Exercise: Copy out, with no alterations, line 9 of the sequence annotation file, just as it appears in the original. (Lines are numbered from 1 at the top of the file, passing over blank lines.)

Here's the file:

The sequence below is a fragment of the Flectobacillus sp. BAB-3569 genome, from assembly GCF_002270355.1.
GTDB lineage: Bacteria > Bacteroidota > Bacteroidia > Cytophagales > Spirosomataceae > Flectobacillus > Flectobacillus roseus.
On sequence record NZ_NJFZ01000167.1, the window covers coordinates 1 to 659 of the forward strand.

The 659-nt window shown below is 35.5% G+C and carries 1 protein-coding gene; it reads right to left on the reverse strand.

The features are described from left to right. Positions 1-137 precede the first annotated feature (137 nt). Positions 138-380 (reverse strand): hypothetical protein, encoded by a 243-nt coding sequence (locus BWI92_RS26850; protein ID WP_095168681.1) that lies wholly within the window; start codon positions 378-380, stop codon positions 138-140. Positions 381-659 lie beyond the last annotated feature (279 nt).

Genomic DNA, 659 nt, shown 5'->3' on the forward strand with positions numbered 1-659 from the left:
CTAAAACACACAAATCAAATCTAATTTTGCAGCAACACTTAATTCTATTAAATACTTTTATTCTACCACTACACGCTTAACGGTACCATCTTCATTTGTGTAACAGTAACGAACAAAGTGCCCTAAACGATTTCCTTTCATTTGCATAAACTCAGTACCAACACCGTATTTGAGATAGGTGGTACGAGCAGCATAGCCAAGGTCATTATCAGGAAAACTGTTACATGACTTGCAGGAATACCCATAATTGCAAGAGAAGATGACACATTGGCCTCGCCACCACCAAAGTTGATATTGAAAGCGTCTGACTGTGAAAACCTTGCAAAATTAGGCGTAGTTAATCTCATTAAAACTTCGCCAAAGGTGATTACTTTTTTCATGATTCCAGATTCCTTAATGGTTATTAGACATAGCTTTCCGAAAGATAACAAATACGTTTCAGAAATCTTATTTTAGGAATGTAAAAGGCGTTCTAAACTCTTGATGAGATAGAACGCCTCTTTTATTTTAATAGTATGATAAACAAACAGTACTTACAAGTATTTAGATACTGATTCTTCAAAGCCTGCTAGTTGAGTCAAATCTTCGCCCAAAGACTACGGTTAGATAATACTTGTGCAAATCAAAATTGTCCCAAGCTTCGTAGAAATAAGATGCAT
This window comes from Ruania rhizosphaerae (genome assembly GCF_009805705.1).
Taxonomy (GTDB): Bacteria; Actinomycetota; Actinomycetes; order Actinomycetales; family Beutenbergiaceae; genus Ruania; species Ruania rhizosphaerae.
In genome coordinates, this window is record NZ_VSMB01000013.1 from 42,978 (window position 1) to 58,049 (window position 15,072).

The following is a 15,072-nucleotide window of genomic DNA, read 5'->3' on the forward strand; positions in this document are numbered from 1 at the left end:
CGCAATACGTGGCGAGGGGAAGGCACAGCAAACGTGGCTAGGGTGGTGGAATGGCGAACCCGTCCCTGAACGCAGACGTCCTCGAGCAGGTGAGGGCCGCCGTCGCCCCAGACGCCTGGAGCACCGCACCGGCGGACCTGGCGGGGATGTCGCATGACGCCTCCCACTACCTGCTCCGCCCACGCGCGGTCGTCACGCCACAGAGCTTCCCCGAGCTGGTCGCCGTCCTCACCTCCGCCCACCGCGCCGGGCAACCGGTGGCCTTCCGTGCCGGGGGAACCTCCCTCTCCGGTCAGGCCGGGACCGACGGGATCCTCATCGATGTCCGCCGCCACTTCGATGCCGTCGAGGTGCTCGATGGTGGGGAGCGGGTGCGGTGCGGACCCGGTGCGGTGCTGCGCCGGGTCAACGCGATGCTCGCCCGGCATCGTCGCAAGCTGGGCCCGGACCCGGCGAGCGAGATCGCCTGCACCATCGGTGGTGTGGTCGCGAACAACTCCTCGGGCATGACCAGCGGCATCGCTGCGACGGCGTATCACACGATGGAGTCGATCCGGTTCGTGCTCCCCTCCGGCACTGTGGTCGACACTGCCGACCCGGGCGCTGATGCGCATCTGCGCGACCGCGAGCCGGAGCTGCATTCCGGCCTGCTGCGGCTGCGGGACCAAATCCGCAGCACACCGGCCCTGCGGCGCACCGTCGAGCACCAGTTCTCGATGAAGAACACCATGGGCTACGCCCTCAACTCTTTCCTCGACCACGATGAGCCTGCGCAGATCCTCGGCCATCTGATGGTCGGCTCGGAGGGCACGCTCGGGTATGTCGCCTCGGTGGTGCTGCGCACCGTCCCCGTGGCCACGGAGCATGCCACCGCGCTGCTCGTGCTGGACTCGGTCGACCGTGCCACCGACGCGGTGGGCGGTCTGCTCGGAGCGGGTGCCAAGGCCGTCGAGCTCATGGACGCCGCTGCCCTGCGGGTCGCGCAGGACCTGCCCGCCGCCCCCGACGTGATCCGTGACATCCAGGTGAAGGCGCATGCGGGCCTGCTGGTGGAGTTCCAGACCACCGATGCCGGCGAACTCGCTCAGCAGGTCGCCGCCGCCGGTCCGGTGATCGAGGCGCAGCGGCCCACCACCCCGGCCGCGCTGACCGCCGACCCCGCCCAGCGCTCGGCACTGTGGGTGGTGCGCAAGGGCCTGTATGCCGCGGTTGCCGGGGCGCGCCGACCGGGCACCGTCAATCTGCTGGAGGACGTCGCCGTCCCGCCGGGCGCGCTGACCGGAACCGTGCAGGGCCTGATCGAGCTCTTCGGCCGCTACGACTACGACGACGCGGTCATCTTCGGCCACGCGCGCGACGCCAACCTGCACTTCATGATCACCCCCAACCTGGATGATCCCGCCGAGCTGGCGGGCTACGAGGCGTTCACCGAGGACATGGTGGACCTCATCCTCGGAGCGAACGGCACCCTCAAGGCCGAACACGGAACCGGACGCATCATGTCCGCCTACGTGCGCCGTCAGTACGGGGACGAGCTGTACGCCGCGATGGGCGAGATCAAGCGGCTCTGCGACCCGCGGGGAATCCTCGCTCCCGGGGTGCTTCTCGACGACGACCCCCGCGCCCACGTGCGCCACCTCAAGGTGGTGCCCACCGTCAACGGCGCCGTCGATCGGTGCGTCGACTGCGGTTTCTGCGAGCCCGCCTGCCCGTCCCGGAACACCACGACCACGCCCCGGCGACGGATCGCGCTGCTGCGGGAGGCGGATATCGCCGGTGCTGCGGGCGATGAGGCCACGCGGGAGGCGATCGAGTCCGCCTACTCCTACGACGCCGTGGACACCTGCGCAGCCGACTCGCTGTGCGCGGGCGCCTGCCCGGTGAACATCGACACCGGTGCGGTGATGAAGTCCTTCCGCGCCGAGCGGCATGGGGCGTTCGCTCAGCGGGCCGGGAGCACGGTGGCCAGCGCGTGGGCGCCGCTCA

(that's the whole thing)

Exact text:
Taxonomy (GTDB): Bacteria; Actinomycetota; Actinomycetes; order Actinomycetales; family Beutenbergiaceae; genus Ruania; species Ruania rhizosphaerae.